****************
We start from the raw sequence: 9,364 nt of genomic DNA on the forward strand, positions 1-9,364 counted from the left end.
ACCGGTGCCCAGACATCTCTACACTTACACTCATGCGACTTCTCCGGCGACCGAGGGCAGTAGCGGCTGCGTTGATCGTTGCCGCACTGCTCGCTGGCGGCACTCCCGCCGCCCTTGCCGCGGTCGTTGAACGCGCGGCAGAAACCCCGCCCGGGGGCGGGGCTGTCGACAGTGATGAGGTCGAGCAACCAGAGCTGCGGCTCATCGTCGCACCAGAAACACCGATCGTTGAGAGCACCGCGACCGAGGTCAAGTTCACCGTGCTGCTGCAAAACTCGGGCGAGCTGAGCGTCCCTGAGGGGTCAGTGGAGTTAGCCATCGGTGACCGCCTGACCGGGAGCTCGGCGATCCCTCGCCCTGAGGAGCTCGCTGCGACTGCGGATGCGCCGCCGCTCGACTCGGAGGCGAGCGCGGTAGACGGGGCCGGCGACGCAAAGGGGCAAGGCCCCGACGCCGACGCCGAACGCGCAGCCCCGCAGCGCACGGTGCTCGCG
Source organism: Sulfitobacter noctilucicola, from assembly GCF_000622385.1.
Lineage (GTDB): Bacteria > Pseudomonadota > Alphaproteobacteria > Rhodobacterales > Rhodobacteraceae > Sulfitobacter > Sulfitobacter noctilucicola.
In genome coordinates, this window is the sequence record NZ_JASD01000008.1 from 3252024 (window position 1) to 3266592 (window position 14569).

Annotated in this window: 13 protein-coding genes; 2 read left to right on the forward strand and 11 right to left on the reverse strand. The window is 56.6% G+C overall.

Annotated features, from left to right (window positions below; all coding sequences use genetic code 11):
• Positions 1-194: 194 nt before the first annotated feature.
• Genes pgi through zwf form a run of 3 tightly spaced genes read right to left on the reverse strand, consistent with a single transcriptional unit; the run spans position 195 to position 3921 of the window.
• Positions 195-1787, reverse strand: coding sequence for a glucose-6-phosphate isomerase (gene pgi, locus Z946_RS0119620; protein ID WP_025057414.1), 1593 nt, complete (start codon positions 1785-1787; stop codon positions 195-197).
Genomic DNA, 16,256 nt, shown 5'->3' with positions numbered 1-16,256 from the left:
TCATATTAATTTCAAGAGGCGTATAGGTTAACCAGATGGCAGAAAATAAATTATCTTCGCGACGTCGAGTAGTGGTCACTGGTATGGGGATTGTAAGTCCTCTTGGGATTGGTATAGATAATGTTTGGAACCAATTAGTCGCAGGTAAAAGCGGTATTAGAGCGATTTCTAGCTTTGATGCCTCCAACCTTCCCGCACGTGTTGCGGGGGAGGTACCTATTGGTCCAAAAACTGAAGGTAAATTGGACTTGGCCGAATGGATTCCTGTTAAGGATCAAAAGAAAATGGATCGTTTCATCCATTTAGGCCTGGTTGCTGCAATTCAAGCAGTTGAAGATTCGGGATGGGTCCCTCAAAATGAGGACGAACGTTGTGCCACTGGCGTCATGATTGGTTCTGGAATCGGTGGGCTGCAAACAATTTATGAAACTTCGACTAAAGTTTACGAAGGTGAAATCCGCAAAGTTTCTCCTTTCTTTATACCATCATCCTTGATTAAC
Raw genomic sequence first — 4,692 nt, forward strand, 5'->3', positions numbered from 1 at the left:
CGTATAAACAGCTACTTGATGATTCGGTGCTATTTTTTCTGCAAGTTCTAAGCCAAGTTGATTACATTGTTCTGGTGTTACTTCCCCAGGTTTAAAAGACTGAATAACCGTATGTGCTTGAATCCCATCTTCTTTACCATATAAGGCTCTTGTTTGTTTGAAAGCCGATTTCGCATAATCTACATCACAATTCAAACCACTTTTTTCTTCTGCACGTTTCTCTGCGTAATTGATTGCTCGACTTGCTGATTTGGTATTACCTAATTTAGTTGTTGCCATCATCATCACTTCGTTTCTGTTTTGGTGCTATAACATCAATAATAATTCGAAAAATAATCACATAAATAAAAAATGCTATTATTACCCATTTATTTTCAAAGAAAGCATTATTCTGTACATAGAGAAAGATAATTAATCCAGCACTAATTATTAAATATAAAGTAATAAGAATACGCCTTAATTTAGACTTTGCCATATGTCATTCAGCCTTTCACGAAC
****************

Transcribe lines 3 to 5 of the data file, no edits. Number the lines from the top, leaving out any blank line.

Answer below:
Source organism: Sulfitobacter noctilucicola, from assembly GCF_000622385.1.
Lineage (GTDB): Bacteria > Pseudomonadota > Alphaproteobacteria > Rhodobacterales > Rhodobacteraceae > Sulfitobacter > Sulfitobacter noctilucicola.
In genome coordinates, this window is the sequence record NZ_JASD01000008.1 from 3252024 (window position 1) to 3266592 (window position 14569).